To address the food insecurity issue in the long-term, leaders are planning to further expand their efforts by discussing potential implementation of a monthly “pop-up” farmers market. The Lancaster County Health and Wellness Commission is working with FoodShare SC to bring the program to Lancaster.
For more information about the Town of Heath Springs, visit their website. To learn more about healthy eating and active living initiatives in Lancaster County, visit the Eat Smart Move More Lancaster County website.
At the start of the pandemic when thousands of South Carolinians became jobless overnight, Mutual Aid was born.
“In lower-income communities, mutual aid happens all the time but it’s not normalized. Neighbors are always helping each other, and we’re just expanding that spirit,” said volunteer, Carla Damron.
Mutual Aid is a volunteer-based organization in Columbia with about 70 members.
“The Mutual Aid way is that we’re not really asking questions,” said volunteer, Dylan Gunnels. “We just know that you need help.”
Midlands residents in need of necessities, masks, toys and games for kids, or just a person to talk to can contact volunteers to ask for help. Volunteers can be reached through the Mutual Aid website, Facebook page, or a bilingual telephone hotline (888-927-6679).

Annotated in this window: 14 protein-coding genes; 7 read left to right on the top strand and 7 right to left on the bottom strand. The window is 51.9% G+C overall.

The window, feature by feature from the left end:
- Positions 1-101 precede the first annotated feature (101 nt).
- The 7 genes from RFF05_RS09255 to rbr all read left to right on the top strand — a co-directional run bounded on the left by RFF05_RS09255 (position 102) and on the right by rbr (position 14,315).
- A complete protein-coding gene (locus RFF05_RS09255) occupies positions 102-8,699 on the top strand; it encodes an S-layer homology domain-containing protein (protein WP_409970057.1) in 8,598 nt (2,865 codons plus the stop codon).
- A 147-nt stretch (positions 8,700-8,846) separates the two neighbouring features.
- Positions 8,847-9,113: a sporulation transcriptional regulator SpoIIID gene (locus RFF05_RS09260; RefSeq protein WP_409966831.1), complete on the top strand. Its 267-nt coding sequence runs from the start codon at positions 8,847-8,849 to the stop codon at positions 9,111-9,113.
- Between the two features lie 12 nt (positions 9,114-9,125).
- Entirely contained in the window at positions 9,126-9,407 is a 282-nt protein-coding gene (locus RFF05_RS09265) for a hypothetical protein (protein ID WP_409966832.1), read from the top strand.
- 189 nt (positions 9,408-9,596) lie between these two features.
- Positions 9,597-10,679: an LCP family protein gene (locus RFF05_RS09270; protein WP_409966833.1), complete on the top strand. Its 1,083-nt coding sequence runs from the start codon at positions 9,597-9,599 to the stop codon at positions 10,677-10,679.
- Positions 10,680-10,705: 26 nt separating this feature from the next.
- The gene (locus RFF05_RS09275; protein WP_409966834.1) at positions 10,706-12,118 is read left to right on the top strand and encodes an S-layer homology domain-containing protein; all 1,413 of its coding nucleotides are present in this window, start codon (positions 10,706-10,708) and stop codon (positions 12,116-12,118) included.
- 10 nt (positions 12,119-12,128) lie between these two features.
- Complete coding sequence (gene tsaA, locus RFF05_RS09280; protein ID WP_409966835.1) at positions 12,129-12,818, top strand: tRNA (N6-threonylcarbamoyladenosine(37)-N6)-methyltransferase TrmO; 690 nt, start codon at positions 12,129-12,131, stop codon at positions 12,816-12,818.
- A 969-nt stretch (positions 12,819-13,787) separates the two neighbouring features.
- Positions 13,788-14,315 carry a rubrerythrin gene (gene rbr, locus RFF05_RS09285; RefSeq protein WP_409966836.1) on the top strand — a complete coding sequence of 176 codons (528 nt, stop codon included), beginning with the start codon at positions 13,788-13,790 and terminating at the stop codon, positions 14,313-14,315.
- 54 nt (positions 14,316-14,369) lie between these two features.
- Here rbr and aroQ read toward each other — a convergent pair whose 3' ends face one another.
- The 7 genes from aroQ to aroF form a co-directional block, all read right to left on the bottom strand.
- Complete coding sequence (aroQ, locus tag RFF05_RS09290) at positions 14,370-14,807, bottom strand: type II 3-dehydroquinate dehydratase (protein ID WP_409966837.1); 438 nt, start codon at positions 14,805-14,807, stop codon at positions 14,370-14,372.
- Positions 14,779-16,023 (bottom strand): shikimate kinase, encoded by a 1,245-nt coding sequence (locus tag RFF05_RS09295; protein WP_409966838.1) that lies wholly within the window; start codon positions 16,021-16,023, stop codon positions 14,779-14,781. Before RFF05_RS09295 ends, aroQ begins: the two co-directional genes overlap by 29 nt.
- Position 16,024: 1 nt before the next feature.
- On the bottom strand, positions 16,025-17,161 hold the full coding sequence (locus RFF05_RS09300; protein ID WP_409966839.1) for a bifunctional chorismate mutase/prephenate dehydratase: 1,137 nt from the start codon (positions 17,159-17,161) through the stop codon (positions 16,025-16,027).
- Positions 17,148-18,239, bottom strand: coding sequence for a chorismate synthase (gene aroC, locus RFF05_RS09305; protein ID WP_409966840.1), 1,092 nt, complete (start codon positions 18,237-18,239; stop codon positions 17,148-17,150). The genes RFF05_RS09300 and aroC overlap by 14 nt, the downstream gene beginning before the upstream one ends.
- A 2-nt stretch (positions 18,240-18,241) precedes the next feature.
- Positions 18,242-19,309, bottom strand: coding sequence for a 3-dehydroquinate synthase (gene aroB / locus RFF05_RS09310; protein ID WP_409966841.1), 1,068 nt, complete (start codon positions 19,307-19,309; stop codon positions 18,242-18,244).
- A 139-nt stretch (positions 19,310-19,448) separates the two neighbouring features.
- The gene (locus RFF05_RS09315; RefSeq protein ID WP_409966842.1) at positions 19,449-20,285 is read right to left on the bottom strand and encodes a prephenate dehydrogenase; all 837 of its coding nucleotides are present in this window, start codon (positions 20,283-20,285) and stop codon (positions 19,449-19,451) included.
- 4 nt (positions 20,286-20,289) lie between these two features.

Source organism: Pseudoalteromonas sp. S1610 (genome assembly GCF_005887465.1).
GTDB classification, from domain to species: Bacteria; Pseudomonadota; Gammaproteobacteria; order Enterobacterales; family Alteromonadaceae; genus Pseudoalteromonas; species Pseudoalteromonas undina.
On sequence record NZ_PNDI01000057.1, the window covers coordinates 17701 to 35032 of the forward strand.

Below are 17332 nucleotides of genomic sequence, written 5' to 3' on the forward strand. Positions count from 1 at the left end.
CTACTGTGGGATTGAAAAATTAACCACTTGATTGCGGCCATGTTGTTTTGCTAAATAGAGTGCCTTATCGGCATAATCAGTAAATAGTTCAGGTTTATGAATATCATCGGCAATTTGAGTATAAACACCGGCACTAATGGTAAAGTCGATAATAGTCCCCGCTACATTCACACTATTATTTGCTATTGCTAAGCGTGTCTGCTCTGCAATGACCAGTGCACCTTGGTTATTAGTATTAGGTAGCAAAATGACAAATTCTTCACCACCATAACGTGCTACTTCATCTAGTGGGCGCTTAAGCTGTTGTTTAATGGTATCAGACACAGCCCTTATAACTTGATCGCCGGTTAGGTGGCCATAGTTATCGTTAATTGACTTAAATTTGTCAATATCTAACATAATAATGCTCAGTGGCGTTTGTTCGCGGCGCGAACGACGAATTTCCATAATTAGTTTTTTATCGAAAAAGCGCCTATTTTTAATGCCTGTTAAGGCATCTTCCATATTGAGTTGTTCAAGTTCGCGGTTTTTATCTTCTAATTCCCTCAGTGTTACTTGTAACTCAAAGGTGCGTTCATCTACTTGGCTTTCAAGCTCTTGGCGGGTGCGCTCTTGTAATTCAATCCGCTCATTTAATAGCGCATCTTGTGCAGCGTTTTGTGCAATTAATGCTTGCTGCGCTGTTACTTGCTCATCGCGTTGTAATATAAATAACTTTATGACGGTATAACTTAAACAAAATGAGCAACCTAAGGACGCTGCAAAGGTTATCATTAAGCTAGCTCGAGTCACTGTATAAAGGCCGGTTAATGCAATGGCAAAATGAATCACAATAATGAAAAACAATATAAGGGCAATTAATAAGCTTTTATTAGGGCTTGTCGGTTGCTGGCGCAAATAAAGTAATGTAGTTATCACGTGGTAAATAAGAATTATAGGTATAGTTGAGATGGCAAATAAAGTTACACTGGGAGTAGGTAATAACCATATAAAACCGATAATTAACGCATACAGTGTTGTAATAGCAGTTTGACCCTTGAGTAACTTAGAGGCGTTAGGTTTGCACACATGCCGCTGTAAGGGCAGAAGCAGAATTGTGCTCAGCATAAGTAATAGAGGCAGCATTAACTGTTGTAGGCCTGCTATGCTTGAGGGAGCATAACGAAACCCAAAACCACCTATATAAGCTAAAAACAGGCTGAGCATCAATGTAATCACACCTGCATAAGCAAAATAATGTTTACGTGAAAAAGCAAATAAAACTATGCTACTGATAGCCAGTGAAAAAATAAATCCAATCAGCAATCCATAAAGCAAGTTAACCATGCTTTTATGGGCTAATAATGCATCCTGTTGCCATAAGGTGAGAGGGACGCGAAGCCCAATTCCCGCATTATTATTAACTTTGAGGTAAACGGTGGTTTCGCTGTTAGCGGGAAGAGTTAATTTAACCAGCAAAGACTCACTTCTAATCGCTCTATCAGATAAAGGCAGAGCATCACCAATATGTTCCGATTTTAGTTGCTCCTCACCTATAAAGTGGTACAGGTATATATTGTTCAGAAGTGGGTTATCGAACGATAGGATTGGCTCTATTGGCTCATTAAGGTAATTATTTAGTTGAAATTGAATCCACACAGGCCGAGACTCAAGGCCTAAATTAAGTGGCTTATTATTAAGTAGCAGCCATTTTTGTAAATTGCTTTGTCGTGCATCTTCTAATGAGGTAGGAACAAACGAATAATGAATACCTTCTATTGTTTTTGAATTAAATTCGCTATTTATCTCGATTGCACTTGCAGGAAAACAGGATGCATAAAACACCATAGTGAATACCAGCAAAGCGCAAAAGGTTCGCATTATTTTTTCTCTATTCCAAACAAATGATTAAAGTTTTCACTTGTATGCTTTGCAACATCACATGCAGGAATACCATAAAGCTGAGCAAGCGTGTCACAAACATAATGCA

“No questions asked,” said volunteer, Omme-Salma Rahemtullah. “You need your light bill paid? We’re gonna figure out how to get together some money.”
Once volunteers receive a request, the Mutual Aid network springs into action.
“Here’s the need. Who can respond?” said volunteer, Deborah Billings, who helped start Mutual Aid. “We’ve had responses that range from, ‘Hey, I’ll call Instacart and make the order’, and five people will pitch in $20 each and we get that grocery bill covered.”
The organization doesn’t just wait on requests. They brainstorm on a weekly basis about other needs in the community, like a gift card drive and an e-drive to meet electronic and internet access needs.
“We’re currently doing an e-drive to request if people have electronics they’re not using to donate to us,” said Rahemtullah. “Someone just actually sent me one in the mail. It’s a tablet.”
For local seniors who need a ride to the store, Mutual Aid volunteers can help.
A representative from the state’s Department of Juvenile Justice (DJJ) also reached out to Mutual Aid in efforts to get masks for employees and the youth at the facility. Volunteers got to work immediately to fill that need.